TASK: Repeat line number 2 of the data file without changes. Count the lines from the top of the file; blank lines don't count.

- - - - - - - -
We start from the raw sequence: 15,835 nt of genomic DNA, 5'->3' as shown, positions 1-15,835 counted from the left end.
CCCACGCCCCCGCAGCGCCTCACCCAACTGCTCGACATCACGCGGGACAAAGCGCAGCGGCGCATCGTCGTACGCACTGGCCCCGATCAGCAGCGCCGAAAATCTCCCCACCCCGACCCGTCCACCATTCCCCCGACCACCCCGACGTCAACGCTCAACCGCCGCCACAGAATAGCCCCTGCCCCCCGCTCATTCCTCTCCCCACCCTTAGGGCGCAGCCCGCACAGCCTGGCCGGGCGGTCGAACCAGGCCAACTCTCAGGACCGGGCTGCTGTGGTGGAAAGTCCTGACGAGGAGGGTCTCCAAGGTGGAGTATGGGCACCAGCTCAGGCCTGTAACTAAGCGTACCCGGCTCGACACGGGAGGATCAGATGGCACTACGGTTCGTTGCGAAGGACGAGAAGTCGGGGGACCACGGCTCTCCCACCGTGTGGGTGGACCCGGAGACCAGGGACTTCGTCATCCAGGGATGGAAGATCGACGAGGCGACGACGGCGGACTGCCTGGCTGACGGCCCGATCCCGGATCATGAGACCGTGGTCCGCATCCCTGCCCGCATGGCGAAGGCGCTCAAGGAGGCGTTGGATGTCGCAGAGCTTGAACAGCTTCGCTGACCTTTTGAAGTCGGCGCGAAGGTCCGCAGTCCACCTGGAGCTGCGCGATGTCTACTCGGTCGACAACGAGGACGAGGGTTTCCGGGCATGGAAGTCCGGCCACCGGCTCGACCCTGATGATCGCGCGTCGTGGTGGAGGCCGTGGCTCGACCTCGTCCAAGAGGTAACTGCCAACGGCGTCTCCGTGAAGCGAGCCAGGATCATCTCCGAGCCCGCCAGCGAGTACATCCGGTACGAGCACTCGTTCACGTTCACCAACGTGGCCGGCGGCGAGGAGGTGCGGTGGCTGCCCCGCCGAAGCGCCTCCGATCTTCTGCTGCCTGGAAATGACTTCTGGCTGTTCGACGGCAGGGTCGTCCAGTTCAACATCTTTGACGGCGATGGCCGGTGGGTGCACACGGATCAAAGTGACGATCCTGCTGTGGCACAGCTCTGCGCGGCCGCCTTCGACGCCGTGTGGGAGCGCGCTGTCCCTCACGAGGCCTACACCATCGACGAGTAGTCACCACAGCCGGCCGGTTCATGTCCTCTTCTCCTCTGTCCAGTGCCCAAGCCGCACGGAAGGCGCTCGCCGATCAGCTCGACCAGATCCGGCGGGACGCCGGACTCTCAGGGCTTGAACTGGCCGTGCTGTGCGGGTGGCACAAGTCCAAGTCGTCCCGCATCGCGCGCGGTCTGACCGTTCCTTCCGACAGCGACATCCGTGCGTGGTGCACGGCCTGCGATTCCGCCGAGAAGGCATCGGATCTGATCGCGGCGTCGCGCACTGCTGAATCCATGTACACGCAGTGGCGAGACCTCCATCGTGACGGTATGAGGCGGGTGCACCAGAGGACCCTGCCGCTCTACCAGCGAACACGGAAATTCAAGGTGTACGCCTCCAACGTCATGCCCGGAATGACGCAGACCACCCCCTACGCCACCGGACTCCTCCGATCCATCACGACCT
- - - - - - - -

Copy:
CCCACGCCCCCGCAGCGCCTCACCCAACTGCTCGACATCACGCGGGACAAAGCGCAGCGGCGCATCGTCGTACGCACTGGCCCCGATCAGCAGCGCCGAAAATCTCCCCACCCCGACCCGTCCACCATTCCCCCGACCACCCCGACGTCAACGCTCAACCGCCGCCACAGAATAGCCCCTGCCCCCCGCTCATTCCTCTCCCCACCCTTAGGGCGCAGCCCGCACAGCCTGGCCGGGCGGTCGAACCAGGCCAACTCTCAGGACCGGGCTGCTGTGGTGGAAAGTCCTGACGAGGAGGGTCTCCAAGGTGGAGTATGGGCACCAGCTCAGGCCTGTAACTAAGCGTACCCGGCTCGACACGGGAGGATCAGATGGCACTACGGTTCGTTGCGAAGGACGAGAAGTCGGGGGACCACGGCTCTCCCACCGTGTGGGTGGACCCGGAGACCAGGGACTTCGTCATCCAGGGATGGAAGATCGACGAGGCGACGACGGCGGACTGCCTGGCTGACGGCCCGATCCCGGATCATGAGACCGTGGTCCGCATCCCTGCCCGCATGGCGAAGGCGCTCAAGGAGGCGTTGGATGTCGCAGAGCTTGAACAGCTTCGCTGACCTTTTGAAGTCGGCGCGAAGGTCCGCAGTCCACCTGGAGCTGCGCGATGTCTACTCGGTCGACAACGAGGACGAGGGTTTCCGGGCATGGAAGTCCGGCCACCGGCTCGACCCTGATGATCGCGCGTCGTGGTGGAGGCCGTGGCTCGACCTCGTCCAAGAGGTAACTGCCAACGGCGTCTCCGTGAAGCGAGCCAGGATCATCTCCGAGCCCGCCAGCGAGTACATCCGGTACGAGCACTCGTTCACGTTCACCAACGTGGCCGGCGGCGAGGAGGTGCGGTGGCTGCCCCGCCGAAGCGCCTCCGATCTTCTGCTGCCTGGAAATGACTTCTGGCTGTTCGACGGCAGGGTCGTCCAGTTCAACATCTTTGACGGCGATGGCCGGTGGGTGCACACGGATCAAAGTGACGATCCTGCTGTGGCACAGCTCTGCGCGGCCGCCTTCGACGCCGTGTGGGAGCGCGCTGTCCCTCACGAGGCCTACACCATCGACGAGTAGTCACCACAGCCGGCCGGTTCATGTCCTCTTCTCCTCTGTCCAGTGCCCAAGCCGCACGGAAGGCGCTCGCCGATCAGCTCGACCAGATCCGGCGGGACGCCGGACTCTCAGGGCTTGAACTGGCCGTGCTGTGCGGGTGGCACAAGTCCAAGTCGTCCCGCATCGCGCGCGGTCTGACCGTTCCTTCCGACAGCGACATCCGTGCGTGGTGCACGGCCTGCGATTCCGCCGAGAAGGCATCGGATCTGATCGCGGCGTCGCGCACTGCTGAATCCATGTACACGCAGTGGCGAGACCTCCATCGTGACGGTATGAGGCGGGTGCACCAGAGGACCCTGCCGCTCTACCAGCGAACACGGAAATTCAAGGTGTACGCCTCCAACGTCATGCCCGGAATGACGCAGACCACCCCCTACGCCACCGGACTCCTCCGATCCATCACGACCT